Weitz & Luxenberg is currently accepting cases from people harmed by a faulty shoulder replacement device made by Zimmer Biomet. The medical device manufacturer issued…Read More
Widower Receives Mesothelioma VerdictDec. 1, 2011
When she was hospitalized in 2008 for stomach pain, the 56-year-old Hasbrouck Heights, N.J., homemaker and grandmother had no idea she would be dead scant months later.
Initially, she thought the pain was somehow connected to the appendix removed in her teen years, since it felt similar. But no. A CAT scan revealed intestinal blockage, which doctors promptly removed.
Then came word from the laboratory where a biopsy of the blockage was analyzed: Cancer.
And not just any cancer, but peritoneal mesothelioma cancer —a relentlessly aggressive killer that defies treatment and brings death relatively soon after diagnosis.
“We were stunned,” recalls the woman’s husband, a retired mechanic now living in Richfield, N.J. “She got sick Memorial Day weekend. By Christmas she was gone.”
The retired mechanic says there were times, watching his wife suffer from the cancer, that he prayed to trade places with her. “I would have traded places in a heartbeat —in less than a heartbeat. She was important; I wasn’t.”
Unwitting Cause of Death
The news that she was going to die long before her time hit the woman hard. But it hit her husband harder.
“She was my soul mate; we were best friends, partners,” says the ex-mechanic, whose emotional wounds at the time were rubbed all the more raw by the realization that his wife died because of jobs he held in the early Seventies.
From 1970-72, the man was employed as a brake mechanic at a North Bergen, N.J., garage. After that, until 1974, he repaired car brakes as a sideline.
Unfortunately, the brake components he used during those periods contained deadly asbestos. So, when he worked on a set of brakes, it routinely happened that asbestos-laced dust would billow from removed drums and worn pads or linings. Some of this dust settled on his clothes. And there the dust remained until, back at home, his wife shook it off in preparation for laundering those garments in their washing machine.
That’s how she came to be exposed to asbestos and then, more than three decades later, joined an estimated 3,000 other Americans who, in 2008, contracted mesothelioma of either the lungs or peritoneum.
Still a mystery
Scientists have studied at length the asbestos-mesothelioma connection, but remain perplexed as to how exposure to asbestos triggers mesothelioma cancer. They know only that asbestos exposure is the most common cause of mesothelioma, that mesothelioma is generally fatal within eight to 16 months of initial onset of symptoms, and that people who worked with asbestos products before the federal government banned further manufacture of such wares beginning in the late 1960s are the most likely to develop the horrific disease.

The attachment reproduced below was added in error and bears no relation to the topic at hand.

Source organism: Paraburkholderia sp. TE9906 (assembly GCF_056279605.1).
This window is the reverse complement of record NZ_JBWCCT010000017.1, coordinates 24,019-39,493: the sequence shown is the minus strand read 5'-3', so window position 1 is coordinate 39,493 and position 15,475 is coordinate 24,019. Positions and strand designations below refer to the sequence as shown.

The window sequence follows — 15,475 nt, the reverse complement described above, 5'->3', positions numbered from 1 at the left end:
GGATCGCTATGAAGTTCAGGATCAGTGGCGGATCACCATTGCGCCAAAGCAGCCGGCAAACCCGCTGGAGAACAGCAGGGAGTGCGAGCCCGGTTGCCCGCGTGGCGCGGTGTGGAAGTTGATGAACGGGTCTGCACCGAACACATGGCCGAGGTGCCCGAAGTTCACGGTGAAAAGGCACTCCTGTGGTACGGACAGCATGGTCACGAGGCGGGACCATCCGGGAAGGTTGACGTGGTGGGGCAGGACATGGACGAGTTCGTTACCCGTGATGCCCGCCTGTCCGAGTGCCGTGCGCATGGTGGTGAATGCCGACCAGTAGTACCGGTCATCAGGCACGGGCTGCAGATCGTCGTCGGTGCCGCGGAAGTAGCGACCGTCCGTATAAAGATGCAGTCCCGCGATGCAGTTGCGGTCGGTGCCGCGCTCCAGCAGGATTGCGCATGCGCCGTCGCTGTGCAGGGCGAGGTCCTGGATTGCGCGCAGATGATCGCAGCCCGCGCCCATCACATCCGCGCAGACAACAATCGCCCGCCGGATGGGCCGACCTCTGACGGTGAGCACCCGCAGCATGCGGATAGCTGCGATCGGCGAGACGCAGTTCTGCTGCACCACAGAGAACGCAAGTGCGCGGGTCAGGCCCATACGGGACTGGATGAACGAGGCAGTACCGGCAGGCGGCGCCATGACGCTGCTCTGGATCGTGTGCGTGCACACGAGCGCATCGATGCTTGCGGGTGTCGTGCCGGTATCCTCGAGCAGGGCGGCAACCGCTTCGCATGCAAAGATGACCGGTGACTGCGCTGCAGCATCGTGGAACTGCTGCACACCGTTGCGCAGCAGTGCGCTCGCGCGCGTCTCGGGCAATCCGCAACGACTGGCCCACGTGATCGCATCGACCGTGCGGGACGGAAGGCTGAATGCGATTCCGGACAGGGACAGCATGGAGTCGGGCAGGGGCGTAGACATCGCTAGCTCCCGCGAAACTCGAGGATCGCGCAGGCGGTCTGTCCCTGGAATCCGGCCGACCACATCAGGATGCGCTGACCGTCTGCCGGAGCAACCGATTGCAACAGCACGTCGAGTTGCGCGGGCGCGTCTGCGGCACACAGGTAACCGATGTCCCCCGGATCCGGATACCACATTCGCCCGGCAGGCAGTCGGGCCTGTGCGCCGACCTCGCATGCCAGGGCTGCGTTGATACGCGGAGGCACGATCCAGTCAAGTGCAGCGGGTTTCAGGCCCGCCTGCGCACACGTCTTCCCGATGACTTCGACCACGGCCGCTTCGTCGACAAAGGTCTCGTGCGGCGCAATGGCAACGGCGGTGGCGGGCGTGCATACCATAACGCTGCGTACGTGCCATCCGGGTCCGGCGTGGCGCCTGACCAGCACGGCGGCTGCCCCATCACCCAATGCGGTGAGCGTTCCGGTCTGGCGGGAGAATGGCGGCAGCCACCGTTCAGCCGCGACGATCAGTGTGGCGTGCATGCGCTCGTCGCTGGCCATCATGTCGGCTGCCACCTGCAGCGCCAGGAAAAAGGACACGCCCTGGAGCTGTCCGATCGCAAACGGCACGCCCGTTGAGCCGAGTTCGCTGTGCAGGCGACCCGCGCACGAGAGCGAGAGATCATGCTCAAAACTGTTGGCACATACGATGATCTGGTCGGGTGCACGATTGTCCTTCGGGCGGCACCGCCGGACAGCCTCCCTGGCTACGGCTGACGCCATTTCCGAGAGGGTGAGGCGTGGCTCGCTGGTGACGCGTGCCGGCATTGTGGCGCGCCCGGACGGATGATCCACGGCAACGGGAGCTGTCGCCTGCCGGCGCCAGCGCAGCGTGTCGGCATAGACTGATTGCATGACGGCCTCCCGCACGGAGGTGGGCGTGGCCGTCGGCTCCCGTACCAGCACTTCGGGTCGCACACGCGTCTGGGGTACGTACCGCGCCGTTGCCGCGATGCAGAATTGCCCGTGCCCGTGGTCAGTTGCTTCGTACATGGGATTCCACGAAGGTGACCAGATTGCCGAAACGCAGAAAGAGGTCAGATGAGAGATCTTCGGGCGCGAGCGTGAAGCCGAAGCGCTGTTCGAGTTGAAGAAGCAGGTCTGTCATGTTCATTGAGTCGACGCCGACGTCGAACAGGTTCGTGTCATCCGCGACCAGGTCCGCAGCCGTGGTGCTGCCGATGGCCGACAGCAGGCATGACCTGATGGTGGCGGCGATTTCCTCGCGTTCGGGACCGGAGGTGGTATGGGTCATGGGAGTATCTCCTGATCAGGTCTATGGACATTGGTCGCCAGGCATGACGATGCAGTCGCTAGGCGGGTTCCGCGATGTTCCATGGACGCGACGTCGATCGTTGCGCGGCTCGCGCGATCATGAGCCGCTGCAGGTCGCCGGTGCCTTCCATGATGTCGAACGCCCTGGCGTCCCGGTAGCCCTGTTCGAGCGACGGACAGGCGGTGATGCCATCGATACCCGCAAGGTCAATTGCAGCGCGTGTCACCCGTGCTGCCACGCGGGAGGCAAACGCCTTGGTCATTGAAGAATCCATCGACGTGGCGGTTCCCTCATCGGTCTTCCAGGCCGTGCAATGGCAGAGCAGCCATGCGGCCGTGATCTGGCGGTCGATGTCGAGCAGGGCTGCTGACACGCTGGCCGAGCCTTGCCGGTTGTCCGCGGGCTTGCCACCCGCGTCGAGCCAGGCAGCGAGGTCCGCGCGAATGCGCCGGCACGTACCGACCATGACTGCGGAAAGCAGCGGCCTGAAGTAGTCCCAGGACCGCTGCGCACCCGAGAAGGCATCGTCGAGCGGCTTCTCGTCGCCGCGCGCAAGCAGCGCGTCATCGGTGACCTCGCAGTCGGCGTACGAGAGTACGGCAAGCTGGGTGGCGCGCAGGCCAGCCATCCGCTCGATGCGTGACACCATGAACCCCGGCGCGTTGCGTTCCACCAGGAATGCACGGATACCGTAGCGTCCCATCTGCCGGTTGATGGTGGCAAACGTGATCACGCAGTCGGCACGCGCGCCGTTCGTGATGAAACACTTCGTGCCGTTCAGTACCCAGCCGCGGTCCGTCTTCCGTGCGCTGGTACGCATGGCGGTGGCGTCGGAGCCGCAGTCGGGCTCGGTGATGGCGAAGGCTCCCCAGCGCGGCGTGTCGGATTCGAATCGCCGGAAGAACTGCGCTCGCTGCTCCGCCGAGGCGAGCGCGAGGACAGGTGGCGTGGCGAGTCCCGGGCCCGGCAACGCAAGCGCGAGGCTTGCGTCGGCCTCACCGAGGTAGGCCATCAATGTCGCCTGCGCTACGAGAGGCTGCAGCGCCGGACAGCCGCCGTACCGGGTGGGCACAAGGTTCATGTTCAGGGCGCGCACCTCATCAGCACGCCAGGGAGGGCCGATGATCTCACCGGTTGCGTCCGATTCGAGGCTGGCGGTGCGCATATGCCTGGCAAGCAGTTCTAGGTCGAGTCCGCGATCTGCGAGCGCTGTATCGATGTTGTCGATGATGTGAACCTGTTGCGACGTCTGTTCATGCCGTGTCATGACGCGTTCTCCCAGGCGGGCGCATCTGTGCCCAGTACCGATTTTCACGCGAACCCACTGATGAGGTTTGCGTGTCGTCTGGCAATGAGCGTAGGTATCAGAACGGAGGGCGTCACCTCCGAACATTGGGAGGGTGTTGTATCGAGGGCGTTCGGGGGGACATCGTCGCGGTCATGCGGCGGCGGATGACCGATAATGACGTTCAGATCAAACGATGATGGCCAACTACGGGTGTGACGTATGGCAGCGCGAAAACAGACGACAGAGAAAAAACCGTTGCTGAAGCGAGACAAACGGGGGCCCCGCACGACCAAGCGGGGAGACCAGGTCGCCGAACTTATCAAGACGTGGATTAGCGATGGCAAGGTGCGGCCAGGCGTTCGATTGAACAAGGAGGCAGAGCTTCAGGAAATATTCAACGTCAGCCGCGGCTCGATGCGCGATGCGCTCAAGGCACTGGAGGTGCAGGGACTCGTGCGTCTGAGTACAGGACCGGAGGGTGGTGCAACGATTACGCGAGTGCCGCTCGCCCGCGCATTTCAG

“I blamed myself for what happened because I brought it [the asbestos dust] home with me, day after day,” says the Richfield man. “Nobody told us this stuff was bad.”
Compounding that anguish was an awareness that he himself might eventually suffer the same fate because his own asbestos exposure was all the more direct. “It could be just a matter of time,” he says, adding that, thus far, he is mesothelioma symptom-free.
Then, too, there was the painful need to devise delicate answers to the questions of his four young grandchildren, who wanted to know why Grandma wasn’t looking like Grandma any more (the disease as it progressed emaciated her) and, after her death, who would decorate the house for Christmas (the holiday, and all that it entailed, was one of the woman’s passions).
Decided to fight back
Later, the former mechanic’s profound grief turned to anger against the makers of the asbestos-laced products he had used.
“At first, I didn’t want to sue, even though I was mad as hell,” he remembers. “But my son and daughter told me that going to court to try to get justice was something I had to do because it was morally wrong to let these companies get away with this. If for nothing else, do it for Mom, they kept telling me. And, even if you lose, the fact that you took action makes the voices of those people in the same situation as us a little louder.”
“It’s the right thing to do, they said.”
He then decided he owed it to his children and grandchildren to seek compensation. “My wife was gone and maybe before long I’d be gone too. I figured that, if I won against the companies that were responsible, the award would take care of my family’s needs down the road, send my grandkids to college —the oldest is 12 now, the youngest is 8.”
Weitz & Luxenberg offer help
At that point, the retiree turned to Weitz & Luxenberg, drawn by the New York-based personal injury law firm’s lengthy history of taking on asbestos-product makers, suppliers and retailers.
“My daughter told me about the personal injury lawyers of Weitz & Luxenberg,” he says. “So I phoned them and told them my story. They were very caring, very supportive right from the start. They were understanding of what I was going through, especially when I broke down and started crying. You could hear the supportiveness in their voices. They were really nice people. They treated me decent.”
The husband through his Weitz & Luxenberg mesothelioma lawyers brought suit in New Jersey Superior Court on behalf of his deceased wife. The year was 2009. Named as defendants were several past makers and suppliers of automotive friction brakes.
In 2011, Weitz & Luxenberg obtained for the husband a sizable settlement from the defendants.
“Weitz & Luxenberg were excellent,” he said.”I can’t praise them enough. It was clear they knew what they were doing. They did a great job. Looking back, I’m glad I made that call to them.”